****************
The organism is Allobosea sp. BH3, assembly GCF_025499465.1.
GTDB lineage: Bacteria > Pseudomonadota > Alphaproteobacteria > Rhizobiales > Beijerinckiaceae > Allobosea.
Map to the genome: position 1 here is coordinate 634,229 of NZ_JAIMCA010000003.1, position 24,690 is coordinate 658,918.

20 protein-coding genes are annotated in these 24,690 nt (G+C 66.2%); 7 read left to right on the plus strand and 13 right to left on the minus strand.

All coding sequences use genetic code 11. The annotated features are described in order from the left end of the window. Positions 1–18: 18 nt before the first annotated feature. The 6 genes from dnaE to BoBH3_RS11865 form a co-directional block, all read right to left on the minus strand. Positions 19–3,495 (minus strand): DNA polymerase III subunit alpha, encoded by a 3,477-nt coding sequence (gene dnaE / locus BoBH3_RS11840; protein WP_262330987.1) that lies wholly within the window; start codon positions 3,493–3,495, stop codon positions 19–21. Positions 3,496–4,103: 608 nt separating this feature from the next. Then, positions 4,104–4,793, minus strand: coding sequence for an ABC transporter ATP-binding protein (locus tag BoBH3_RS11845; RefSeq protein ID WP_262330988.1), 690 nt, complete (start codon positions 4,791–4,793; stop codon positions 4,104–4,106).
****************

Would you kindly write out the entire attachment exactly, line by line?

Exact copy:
The organism is Allobosea sp. BH3, assembly GCF_025499465.1.
GTDB lineage: Bacteria > Pseudomonadota > Alphaproteobacteria > Rhizobiales > Beijerinckiaceae > Allobosea.
Map to the genome: position 1 here is coordinate 634,229 of NZ_JAIMCA010000003.1, position 24,690 is coordinate 658,918.

20 protein-coding genes are annotated in these 24,690 nt (G+C 66.2%); 7 read left to right on the plus strand and 13 right to left on the minus strand.

All coding sequences use genetic code 11. The annotated features are described in order from the left end of the window. Positions 1–18: 18 nt before the first annotated feature. The 6 genes from dnaE to BoBH3_RS11865 form a co-directional block, all read right to left on the minus strand. Positions 19–3,495 (minus strand): DNA polymerase III subunit alpha, encoded by a 3,477-nt coding sequence (gene dnaE / locus BoBH3_RS11840; protein WP_262330987.1) that lies wholly within the window; start codon positions 3,493–3,495, stop codon positions 19–21. Positions 3,496–4,103: 608 nt separating this feature from the next. Then, positions 4,104–4,793, minus strand: coding sequence for an ABC transporter ATP-binding protein (locus tag BoBH3_RS11845; RefSeq protein ID WP_262330988.1), 690 nt, complete (start codon positions 4,791–4,793; stop codon positions 4,104–4,106).